Let's face it: my current unbridled enthusiasm for karaoke singing puzzles even me. I've long since passed my choirgirl years, and anyway in choir one voice is rarely distinguished. Mine certainly never was. The times that saw me singing solo in the past were few and far between (a gay bar in Pasco, Washington, the erstwhile Liquid Lounge at the EMP in Seattle) and while I had enjoyed it, the wait-to-sing ratio was fairly high, and to have that many people watch you singing alone on your first few forays brings out the old nerves like nothing else I know. And nerves + singing = crap.
Part of it does seem to be slightly competitive -- given a mic and a screen with the lyrics, how close can your voice get to Janis Joplin's? At the same time, hey, nobody seriously expects me to be Janis Joplin -- it's karaoke, for crying out loud. Mere adequacy is considered overachieving.
Maybe that's the appeal: high potential for success with no penalty for being second- or even third-rate. That's the same reason I played on the drama department's intramural softball team three years running in college: we were so collectively bad that no one single individual could possibly be charged with ruining it for everybody, no matter how poorly one played. Every dropped fly and bobbled grounder was par for the course, while every caught ball and solid hit was cause for celebration.
Also, games with the Screaming Makitas (namesake rusty backstage electric drills which we used to build and strike sets) and karaoke can both be enjoyed while drinking -- the softball team's best and most practiced move was as follows:
1. Catch ball in left-hand mitt
3. Place beer on ground with right hand
4. Emerge from crouch while pulling ball from left-hand mitt with right hand
5. Throw ball
When thoroughly practiced -- and we did drill this one -- this smooth maneuver was almost poetic in its graceful debauchery. Had Roman emperors played softball, this would have been in their playbook. Other intramural teams, though their score might double ours, were reluctantly impressed.
For the record, unlike softball, karaoke comes pretty naturally to me: I have a decent enough voice, and usually the wisdom not to afflict my audience with either lengthy, dull songs (I'm talking to you, Pink Floyd) or awkward, annoying ones (performing "Summer Lovin'" is, I believe, grounds for execution). But then, the hardest part of karaoke isn't the singing. That's just the most noticeable bit. Actually, the hardest part is the song choice. Not only range, vocal quality, volume, and mood must be considered: you also have a responsibility to your audience, to pick something with at least a minimal entertainment value for the listener who could care less who you are or where you trained or how much you've had to drink. Because this is not your insulated single-occupant bathroom shower on a late-slept Sunday morning: this is a bar with other people who came out to entertain and be entertained, and if you don't respect that it tends to show. Like the guy who thought it would be a good idea to knock back twenty Irish car bombs and then sing "Baby Got Back" despite never having learned all the words. Sir, you are a douchebag of the highest caliber, and if ever given the opportunity I will exchange all the whiskey in those car bombs for tequila, and then we'll see how you feel come morning. That pounding in your temples and the fuzziness on your tongue? It's called regret.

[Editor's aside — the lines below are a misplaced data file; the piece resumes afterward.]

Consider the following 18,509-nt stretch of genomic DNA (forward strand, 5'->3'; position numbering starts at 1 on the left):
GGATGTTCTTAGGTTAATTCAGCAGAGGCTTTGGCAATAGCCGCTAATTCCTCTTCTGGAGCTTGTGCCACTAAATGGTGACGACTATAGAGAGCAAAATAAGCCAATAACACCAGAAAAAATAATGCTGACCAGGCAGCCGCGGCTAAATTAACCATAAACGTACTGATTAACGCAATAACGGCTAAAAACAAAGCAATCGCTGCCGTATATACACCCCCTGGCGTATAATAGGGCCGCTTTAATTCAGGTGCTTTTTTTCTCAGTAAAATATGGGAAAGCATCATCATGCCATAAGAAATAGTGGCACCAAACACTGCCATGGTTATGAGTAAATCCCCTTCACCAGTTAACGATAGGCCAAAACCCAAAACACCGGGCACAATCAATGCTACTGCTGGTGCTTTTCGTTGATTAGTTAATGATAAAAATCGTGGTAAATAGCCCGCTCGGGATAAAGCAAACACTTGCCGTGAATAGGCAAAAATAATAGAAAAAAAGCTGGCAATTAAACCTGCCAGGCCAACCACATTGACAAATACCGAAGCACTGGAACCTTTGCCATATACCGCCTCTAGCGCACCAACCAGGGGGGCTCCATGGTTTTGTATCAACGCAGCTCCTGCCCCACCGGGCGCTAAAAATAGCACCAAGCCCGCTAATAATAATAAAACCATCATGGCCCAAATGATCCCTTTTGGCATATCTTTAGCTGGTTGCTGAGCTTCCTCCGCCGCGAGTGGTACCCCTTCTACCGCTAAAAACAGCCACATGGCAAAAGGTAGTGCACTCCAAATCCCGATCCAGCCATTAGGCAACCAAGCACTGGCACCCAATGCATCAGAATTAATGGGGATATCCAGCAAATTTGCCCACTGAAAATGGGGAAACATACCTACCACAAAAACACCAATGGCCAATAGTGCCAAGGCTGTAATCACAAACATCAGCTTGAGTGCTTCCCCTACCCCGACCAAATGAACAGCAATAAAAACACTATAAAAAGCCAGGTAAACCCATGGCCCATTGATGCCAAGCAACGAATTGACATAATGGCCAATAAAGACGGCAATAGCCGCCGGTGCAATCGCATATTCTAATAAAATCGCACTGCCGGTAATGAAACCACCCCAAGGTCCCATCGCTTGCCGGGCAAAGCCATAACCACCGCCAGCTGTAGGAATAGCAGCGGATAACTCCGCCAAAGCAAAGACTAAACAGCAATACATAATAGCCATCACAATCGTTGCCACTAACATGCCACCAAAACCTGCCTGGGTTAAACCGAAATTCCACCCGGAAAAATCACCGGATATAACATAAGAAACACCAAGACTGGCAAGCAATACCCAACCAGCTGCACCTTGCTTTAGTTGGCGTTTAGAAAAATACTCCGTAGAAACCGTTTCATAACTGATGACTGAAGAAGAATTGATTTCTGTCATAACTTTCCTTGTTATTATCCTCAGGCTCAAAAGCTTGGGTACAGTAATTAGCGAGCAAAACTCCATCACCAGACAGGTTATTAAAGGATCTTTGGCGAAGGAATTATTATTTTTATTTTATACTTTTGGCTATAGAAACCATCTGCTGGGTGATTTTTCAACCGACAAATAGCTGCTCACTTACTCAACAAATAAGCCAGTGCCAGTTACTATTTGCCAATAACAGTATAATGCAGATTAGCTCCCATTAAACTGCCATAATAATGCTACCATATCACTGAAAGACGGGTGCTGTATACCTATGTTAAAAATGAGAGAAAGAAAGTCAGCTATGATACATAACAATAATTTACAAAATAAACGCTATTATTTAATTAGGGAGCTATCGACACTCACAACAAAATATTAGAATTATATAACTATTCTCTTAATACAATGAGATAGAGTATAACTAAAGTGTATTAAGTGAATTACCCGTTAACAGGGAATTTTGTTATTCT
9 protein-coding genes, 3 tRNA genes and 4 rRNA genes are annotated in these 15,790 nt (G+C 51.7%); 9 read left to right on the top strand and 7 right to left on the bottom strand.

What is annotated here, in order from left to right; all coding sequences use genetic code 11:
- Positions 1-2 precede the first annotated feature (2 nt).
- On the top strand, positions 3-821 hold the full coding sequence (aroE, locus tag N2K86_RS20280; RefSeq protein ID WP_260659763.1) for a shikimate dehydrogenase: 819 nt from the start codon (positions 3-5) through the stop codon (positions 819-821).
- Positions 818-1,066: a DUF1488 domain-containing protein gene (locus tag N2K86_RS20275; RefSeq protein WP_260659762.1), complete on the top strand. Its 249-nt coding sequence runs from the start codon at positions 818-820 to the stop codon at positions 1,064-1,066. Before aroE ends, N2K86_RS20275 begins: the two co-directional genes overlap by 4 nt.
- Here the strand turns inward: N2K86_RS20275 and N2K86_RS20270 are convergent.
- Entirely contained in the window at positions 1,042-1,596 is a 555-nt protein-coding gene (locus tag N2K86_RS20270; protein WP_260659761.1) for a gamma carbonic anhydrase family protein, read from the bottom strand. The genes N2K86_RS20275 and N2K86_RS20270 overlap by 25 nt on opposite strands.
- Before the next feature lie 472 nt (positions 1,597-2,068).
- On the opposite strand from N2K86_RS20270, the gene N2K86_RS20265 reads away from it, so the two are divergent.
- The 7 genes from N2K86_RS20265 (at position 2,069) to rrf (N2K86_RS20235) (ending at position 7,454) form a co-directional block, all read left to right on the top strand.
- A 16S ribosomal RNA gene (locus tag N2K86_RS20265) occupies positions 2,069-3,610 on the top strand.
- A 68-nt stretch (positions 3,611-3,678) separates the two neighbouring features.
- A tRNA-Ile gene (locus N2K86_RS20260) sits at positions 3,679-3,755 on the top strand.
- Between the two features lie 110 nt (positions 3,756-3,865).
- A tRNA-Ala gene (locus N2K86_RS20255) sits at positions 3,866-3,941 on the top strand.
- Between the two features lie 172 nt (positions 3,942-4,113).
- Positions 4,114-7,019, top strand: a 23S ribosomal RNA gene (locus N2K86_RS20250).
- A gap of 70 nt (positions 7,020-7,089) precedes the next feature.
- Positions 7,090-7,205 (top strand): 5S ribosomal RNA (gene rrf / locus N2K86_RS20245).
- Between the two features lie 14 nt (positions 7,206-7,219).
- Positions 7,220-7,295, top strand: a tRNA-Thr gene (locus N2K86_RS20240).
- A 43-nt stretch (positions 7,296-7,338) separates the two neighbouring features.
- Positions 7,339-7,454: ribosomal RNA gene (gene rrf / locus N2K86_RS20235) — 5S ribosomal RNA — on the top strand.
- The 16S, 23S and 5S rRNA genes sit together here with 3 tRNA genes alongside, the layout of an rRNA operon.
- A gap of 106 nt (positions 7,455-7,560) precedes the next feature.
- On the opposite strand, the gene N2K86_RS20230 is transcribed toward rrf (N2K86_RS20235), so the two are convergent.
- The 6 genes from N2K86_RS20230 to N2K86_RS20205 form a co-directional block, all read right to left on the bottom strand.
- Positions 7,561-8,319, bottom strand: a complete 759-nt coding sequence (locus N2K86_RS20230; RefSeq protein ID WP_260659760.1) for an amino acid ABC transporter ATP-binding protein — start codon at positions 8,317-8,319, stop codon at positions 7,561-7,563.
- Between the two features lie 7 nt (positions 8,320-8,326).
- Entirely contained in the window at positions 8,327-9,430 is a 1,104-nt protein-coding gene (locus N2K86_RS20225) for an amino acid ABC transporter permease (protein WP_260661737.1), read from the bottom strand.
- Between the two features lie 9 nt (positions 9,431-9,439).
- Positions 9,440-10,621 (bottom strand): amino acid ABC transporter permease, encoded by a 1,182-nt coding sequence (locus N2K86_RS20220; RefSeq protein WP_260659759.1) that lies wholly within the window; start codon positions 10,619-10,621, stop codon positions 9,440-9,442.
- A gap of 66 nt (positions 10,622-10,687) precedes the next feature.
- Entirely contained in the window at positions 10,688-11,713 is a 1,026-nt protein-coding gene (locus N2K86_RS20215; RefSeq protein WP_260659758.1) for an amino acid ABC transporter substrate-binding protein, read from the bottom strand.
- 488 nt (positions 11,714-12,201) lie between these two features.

Karaoke tends to toy with the notion of celebrity. An example: Cher's "Believe" an artfully digitized product of one of those famous people with whom society has something of a love-hate relationship. We mock her, but we know her name. And when someone who looks kind of like Cher sings a terrible, catchy as hell song by Cher to which everyone has a reaction, be it affection or loathing -- well, there aren't many who can't get behind that at least a little bit. Think about it: you see the song choice on the monitor is "In the Ghetto." Wouldn't you prefer that guy with the wavy black hair sneering into his sideburns than the guy in the t-shirt with cutoff sleeves, his blond hair spiky and bleached to within an inch of its life? Wouldn't you rather that second guy sing "White Wedding" instead? Believe me, I've seen a Billy Idol lookalike sing Billy Idol, and it's a pleasure everyone should have at least once in their lifetime. It means that right there in front of you is a person who at least has a vague, instinctive handle on relationship between actuality and appearances.
Then again, having that Billy Idol lookalike sing "Hound Dog" or "Heartbreak Hotel" would be pretty good, too. There's always something to be said for playing with expectations. A good song choice is nearly always a good song choice regardless of the vocalist.
Singing a song that's as famous for the performer as for the performance also strangely reclaims popular music for the masses. Take that, Bon Jovi, it's our song now! And good karaoke songs almost have to be from the genre of popular (or at least semipopular) music. A song only you know is usually dull as dirt for anyone else to listen to, unless you're the absolute be-all and end-all, vocally. And even then, no guarantees.